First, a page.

Cross-device tracking, explained
When it comes to cross-device targeting, there’s more than one way to skin a cat — or to track one, anyway.
One of the more vexing challenges for advertisers today is figuring out how to target people across multiple devices. While Web users in the old days spent all of their time on desktops, today they’re far more likely to bounce from desktop to mobile to tablet. And while there’s no surefire way to link the same person across those devices, the industry has settled on two primary targeting methods: deterministic and probabilistic.
Those are the buzziest of buzzwords, so let’s make sense of them.
First, what is cross-device tracking?
It’s a catch-all for the multiple methods for tracking and identifying Web users across devices. Figuring out that a smartphone user and desktop user are the same person makes it easier to not only target them with ads but also to track whether a given ad seen on the desktop resulted in a purchase on a mobile device — or vice versa. It’s a hard task.
“Deterministic versus probabilistic” sounds like a graduate thesis, though.
Deterministic tracking is the more simple of the two techniques because it relies on logged-in user data to identify people across devices. Logging into Facebook or Google on your desktop and phone sends a pretty clear signal on both devices that you are the same person. Any platform, or even publisher, that collects email addresses or asks users to sign in on their devices can use deterministic linking to target ads.
That seems like it would be pretty effective. Why would you use anything else?
While deterministic tracking is effective, it isn’t without its drawbacks. The problem is that the technique is exclusively within the domain of the players who have the data — — i.e., the big tech companies. This creates so-called “walled gardens,” which are great for those that own them but less great for those outside of them.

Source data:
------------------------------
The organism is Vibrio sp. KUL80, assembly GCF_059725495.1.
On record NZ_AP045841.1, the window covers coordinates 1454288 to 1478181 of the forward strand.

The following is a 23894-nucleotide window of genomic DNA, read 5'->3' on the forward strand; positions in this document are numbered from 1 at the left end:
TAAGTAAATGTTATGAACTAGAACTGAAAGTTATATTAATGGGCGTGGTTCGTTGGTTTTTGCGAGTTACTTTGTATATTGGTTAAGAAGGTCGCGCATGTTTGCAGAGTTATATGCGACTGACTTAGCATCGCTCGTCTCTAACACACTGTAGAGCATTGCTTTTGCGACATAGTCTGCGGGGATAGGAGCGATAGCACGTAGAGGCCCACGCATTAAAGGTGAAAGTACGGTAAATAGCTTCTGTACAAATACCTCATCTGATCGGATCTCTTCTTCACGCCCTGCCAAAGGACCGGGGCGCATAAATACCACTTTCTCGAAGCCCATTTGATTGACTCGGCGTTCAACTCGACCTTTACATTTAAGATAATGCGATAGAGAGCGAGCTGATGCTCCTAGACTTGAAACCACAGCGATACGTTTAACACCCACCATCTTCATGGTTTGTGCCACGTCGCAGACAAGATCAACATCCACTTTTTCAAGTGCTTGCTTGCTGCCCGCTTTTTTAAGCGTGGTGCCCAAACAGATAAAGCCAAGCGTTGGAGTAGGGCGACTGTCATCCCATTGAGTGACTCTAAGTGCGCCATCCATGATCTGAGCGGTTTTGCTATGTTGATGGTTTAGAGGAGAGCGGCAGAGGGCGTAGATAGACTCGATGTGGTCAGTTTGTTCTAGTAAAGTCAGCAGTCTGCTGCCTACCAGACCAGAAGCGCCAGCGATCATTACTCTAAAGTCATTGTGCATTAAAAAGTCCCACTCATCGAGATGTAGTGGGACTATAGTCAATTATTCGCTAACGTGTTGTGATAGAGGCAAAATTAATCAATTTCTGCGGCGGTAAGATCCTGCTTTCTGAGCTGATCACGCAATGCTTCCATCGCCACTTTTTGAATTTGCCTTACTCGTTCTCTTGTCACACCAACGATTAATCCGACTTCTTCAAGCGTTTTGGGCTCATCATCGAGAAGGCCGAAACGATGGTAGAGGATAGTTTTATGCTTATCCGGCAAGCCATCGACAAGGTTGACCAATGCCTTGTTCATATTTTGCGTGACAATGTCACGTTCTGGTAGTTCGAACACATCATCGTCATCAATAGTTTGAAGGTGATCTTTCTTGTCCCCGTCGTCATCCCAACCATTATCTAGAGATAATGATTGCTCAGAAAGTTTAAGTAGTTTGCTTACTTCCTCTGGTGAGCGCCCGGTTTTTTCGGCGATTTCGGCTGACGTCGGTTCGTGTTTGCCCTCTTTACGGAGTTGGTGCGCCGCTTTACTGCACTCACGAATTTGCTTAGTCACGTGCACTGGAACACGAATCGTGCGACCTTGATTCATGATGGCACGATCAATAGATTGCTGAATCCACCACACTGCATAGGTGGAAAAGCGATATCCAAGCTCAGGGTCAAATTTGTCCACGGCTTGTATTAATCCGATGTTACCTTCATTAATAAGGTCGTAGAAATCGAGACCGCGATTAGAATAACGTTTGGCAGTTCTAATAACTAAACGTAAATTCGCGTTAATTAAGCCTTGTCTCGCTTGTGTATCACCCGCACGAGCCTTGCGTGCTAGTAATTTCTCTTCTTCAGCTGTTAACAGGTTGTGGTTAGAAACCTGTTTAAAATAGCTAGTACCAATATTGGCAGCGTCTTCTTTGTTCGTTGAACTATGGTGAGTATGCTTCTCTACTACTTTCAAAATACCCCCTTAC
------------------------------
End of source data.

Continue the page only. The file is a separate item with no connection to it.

“If you look at the vast number of brands, agencies, marketing cloud companies, marketing tech and ad tech companies that touch a consumer on their digital path, each and every one of them need cross-device linking,” said Tapad CEO Are Traasdahl. “An open marketplace is a far more viable solution, and it is necessary for a healthy ecosystem overall.”
OK, so deterministic tracking is effective but limited in scope. What’s the deal with probabilistic?
Increasingly, tech companies are putting their bets behind “probabilistic tracking,” a far more complex method that uses a litany of algorithmic acrobatics to track users across devices. As its name suggests, probabilistic tracking leans heavily on probability: Companies such as Tapad and Drawbridge collect billions of data points, including IP addresses, browsing patterns and even device proximity — and then run predictive tests on them to figure out whether the devices belong to the same person. This method has a 97.3 percent chance of accurately identifying users across devices.
This sounds like a privacy nightmare.
You’re not alone in that impression. The Federal Trade Commission has had similar concerns, which it plans to address at a public hearing in November. Its main question: Should this whole process be more transparent to Web users?
Please excuse me while I go clear my browsing history.
Right behind you.
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